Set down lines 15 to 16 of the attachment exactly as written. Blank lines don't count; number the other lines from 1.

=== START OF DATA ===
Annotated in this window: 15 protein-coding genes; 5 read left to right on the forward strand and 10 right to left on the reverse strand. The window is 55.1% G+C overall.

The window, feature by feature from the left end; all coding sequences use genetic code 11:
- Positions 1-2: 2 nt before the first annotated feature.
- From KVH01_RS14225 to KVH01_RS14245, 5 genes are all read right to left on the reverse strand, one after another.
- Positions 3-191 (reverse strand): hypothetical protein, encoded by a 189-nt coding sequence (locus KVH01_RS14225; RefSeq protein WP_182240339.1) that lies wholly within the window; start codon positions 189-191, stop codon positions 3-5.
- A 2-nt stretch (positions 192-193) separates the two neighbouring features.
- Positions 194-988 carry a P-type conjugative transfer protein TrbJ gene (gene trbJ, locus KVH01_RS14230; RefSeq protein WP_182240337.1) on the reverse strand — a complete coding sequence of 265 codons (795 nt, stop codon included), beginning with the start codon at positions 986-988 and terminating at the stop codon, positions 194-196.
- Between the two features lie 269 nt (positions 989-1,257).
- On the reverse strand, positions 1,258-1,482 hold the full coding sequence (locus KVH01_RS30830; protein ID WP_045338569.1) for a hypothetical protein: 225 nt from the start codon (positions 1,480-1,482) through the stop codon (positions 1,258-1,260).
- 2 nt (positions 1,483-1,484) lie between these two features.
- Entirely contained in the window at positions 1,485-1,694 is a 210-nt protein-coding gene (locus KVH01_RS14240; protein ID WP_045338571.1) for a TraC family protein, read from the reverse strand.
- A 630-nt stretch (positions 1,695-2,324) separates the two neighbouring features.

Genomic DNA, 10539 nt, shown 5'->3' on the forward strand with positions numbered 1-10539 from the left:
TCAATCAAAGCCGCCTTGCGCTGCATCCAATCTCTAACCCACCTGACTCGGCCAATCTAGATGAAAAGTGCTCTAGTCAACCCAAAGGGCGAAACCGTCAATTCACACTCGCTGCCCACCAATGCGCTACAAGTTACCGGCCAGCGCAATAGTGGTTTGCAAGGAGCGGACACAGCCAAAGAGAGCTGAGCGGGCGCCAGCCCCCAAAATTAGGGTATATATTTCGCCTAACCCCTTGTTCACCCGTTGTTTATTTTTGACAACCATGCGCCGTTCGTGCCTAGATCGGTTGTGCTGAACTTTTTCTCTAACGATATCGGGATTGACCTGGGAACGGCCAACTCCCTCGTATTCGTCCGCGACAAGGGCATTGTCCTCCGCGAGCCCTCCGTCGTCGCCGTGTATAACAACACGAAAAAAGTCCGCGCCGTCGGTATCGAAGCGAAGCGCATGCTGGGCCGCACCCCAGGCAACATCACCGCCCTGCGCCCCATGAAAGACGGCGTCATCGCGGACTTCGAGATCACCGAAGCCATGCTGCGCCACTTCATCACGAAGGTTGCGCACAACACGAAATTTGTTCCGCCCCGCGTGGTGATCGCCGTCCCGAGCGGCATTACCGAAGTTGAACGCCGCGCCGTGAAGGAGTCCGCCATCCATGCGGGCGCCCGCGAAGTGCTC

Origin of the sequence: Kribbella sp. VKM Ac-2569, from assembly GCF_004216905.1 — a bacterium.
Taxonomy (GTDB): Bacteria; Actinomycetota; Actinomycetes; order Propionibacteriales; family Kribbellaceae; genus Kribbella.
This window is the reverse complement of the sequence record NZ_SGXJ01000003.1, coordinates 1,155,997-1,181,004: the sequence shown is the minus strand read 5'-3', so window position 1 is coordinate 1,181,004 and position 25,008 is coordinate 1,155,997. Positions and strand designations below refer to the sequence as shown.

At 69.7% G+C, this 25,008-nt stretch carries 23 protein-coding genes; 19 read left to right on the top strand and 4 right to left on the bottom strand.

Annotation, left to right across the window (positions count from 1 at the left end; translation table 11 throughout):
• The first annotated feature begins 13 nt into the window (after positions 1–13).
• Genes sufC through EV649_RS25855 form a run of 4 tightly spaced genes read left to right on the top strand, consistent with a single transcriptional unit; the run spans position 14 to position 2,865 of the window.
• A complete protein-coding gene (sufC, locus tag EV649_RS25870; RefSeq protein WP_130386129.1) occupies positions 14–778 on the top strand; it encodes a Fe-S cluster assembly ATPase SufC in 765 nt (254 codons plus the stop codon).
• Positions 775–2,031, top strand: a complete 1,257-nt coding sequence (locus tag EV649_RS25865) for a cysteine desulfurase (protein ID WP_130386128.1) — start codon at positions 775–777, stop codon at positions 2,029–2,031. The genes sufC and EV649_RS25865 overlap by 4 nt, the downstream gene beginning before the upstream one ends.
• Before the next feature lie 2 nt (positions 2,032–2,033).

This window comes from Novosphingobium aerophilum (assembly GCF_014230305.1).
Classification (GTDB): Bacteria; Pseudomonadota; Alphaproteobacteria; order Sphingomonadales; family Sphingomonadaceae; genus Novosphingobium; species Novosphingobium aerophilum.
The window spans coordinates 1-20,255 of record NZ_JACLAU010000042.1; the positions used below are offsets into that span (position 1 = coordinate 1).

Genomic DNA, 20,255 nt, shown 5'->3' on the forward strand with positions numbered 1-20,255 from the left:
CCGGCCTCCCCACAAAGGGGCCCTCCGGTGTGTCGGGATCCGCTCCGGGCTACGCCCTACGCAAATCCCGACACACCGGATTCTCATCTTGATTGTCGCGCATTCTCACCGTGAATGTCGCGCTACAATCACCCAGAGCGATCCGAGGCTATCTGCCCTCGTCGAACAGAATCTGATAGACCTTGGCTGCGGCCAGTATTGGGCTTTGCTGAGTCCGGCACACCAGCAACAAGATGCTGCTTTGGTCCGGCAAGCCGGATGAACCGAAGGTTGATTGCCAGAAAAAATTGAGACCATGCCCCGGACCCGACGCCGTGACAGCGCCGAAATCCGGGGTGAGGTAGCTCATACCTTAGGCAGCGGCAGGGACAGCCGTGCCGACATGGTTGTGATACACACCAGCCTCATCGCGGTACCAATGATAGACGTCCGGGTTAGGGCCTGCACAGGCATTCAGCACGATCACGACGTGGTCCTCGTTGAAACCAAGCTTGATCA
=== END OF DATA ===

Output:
Origin of the sequence: Kribbella sp. VKM Ac-2569, from assembly GCF_004216905.1 — a bacterium.
Taxonomy (GTDB): Bacteria; Actinomycetota; Actinomycetes; order Propionibacteriales; family Kribbellaceae; genus Kribbella.